Exon 9-deleted CETP inhibits full length-CETP synthesis and promotes cellular triglyceride storage
Research output: Contribution to journal › Article
- Cleveland Clinic Foundation
Cholesteryl ester transfer protein (CETP) exists as full-length (FL) and exon 9 (E9)-deleted isoforms. The function of E9-deleted CETP is poorly understood. Here, we investigated the role of E9-deleted CETP in regulating the secretion of FL-CETP by cells and explored its possible role in intracellular lipid metabolism. CETP overexpression in cells that naturally express CETP confirmed that E9-deleted CETP is not secreted, and showed that cellular FL- and E9- deleted CETP form an isolatable complex. Coexpression of CETP isoforms lowered cellular levels of both proteins and impaired FL-CETP secretion. These effects were due to reduced synthesis of both isoforms; however, the predominate consequence of FL- and E9-deleted CETP coexpression is impaired FL-CETP synthesis. We reported previously that reducing both CETP isoforms or overexpressing FL-CETP impairs cellular triglyceride (TG) storage. To investigate this further, E9-deleted CETP was expressed in SW872 cells that naturally synthesize CETP and in mouse 3T3-L1 cells that do not. E9-deleted CETP overexpression stimulated SW872 triglyceride synthesis and increased stored TG 2-fold. Expression of E9-deleted CETP in mouse 3T3-L1 cells produced a similar lipid phenotype. In vitro, FL-CETP promotes the transfer of TG from ER-enriched membranes to lipid droplets. E9-deleted CETP also promoted this transfer, although less effectively, and it inhibited the transfer driven by FLCETP. We conclude that FL- and E9-deleted CETP isoforms interact to mutually decrease their intracellular levels and impair FL-CETP secretion by reducing CETP biosynthesis. E9-deleted CETP, like FL-CETP, alters cellular TG metabolism and storage but in a contrary manner.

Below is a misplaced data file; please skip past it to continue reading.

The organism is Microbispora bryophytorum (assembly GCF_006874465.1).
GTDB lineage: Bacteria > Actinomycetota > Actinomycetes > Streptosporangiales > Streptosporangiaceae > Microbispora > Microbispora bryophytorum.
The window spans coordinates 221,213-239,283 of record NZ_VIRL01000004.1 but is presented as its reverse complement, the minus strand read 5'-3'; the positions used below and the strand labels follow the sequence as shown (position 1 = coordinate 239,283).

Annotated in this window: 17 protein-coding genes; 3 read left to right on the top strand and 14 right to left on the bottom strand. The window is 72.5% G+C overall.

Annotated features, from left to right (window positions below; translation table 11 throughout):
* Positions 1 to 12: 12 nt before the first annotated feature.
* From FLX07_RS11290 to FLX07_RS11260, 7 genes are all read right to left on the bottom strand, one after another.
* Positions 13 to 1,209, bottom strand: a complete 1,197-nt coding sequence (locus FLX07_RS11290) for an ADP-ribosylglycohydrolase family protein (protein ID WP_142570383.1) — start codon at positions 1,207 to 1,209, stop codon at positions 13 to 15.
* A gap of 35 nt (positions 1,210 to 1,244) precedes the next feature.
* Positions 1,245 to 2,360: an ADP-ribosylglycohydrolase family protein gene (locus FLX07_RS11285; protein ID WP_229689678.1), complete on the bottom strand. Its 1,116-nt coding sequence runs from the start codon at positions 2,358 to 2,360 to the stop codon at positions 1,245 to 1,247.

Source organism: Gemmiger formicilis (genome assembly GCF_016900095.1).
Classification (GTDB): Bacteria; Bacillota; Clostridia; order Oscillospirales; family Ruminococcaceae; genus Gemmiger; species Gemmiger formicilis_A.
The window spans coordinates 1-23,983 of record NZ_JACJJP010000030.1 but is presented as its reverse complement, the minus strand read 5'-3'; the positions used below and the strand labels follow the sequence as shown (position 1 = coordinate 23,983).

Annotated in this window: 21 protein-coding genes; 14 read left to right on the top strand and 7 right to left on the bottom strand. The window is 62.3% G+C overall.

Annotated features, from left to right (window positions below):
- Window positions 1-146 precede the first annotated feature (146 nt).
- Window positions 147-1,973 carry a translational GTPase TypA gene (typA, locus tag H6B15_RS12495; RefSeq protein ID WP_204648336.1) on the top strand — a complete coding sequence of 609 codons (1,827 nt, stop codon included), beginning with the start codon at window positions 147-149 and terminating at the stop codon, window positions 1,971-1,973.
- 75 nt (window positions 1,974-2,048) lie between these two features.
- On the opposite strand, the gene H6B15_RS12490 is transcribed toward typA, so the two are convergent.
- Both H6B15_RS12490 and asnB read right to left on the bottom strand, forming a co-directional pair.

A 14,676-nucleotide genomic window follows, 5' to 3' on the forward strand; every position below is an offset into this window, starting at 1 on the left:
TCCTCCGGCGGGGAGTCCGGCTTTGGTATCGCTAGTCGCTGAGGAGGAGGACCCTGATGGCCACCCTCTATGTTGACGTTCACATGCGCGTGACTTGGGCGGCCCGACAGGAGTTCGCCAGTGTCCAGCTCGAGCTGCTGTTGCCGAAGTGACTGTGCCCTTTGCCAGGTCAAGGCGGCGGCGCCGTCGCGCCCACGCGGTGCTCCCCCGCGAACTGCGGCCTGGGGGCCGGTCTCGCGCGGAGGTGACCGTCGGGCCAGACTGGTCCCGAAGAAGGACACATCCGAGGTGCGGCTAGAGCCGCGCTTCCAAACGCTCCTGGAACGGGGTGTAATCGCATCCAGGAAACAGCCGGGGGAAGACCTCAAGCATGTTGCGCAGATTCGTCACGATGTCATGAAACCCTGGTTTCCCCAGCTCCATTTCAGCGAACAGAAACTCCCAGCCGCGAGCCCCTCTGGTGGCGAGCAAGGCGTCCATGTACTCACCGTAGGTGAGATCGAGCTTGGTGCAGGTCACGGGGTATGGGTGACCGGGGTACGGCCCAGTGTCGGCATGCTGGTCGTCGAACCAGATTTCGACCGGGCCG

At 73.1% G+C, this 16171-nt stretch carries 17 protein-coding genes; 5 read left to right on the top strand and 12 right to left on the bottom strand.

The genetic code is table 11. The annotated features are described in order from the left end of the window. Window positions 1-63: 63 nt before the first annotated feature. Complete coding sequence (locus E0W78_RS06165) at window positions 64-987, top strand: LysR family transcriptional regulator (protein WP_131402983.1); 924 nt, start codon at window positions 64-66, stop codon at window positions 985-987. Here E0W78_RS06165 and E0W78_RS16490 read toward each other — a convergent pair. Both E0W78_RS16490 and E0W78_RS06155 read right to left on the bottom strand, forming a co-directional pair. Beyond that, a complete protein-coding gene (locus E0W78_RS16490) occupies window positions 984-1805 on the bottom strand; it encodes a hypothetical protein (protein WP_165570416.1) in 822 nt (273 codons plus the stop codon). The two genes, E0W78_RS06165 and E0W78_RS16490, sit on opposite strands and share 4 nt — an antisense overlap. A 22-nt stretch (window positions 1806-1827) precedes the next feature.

- 3T3-L1, Cholesteryl ester transfer protein, Lipid and lipoprotein metabolism, Lipid droplets, Lipid transport, Plasma lipid transfer proteins, SW872, Triglycerides